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Suspect Confesses in Lindh Killing

The man suspected of killing Swedish Foreign Minister Anna Lindh in a brutal stabbing incident last year has confessed to the crime, a prosecutor said Wednesday.


Lindh's death was mourned in Sweden and across Europe.

Mijailo Mijailovic, 25, admitted to stabbing the Swedish foreign minister as she shopped in a Stockholm department store last year.

Until now Mijailovic had said he had nothing to do with the attack. Lindh died on Sept. 11, a day after being stabbed repeatedly while shopping in a Stockholm department store.

“During interrogation yesterday he confessed to the killing,” Chief Prosecutor Krister Petersson told Reuters news agency. “We are not willing to say exactly what he said.” The confession was confirmed by an assistant at the office of Mijailovic’s attorney.

Suspect could face 10 years to life in prison

Mijailo Mijailovic Lindh Attentäter Schweden Porträtfoto

Mijailo Mijailovic is seen in this undated police photo.

Mijailovic (photo) faces 10 years to life in prison. Should he be found to be mentally ill, however, he may not go to jail at all. “The sentence will depend on the medical examination,” Petersson said.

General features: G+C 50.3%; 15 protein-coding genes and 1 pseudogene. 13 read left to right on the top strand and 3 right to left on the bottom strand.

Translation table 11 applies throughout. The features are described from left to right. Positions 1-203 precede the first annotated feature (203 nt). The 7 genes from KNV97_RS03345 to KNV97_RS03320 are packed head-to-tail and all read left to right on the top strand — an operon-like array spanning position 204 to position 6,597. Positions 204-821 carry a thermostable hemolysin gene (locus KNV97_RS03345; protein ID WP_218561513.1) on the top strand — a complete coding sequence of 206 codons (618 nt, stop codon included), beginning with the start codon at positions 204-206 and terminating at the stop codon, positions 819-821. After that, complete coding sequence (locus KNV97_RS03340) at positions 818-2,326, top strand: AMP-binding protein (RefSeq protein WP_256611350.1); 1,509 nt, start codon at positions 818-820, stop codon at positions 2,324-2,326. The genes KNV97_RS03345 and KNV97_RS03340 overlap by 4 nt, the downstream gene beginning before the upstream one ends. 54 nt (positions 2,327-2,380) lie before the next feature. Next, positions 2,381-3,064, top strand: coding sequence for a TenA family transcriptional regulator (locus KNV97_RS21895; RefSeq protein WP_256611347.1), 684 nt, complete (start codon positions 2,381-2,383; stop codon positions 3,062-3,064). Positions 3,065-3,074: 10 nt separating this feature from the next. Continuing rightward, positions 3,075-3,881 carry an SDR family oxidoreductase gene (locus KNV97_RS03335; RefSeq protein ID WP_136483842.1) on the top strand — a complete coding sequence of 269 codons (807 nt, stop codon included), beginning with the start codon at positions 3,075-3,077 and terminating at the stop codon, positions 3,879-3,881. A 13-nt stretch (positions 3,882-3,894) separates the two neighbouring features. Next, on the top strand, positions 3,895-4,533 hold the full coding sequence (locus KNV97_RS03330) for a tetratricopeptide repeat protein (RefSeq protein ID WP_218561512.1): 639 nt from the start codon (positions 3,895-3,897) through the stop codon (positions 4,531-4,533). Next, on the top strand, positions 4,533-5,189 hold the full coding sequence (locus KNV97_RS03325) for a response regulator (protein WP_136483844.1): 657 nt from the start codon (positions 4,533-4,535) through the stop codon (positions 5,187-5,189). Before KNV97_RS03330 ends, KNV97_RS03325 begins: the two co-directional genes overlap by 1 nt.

Charges could be filed on January 12, in which case the trial would begin by January 19.

Mijailovic was born in Sweden to Serbian immigrants. Police have said that their evidence includes DNA found on the murder weapon. The motive for the crime remains unknown.

Lindh was touted as next prime minister

Lindh, a 46-year-old mother of two children, was widely expected to be Sweden’s next prime minister.

Olof Palme

Olof Palme

The killing shocked the nation and brought back painful memories of the 1986 assassination of Prime Minister Olof Palme (photo). Many hope the confession will bring the country some peace of mind.

"If the suspect had been sentenced without having confessed, this could have led to years of speculation about whether the right person was sentenced," Justice Minister Thomas Bodstroen said in an Associated Press report. "This can be avoided now."

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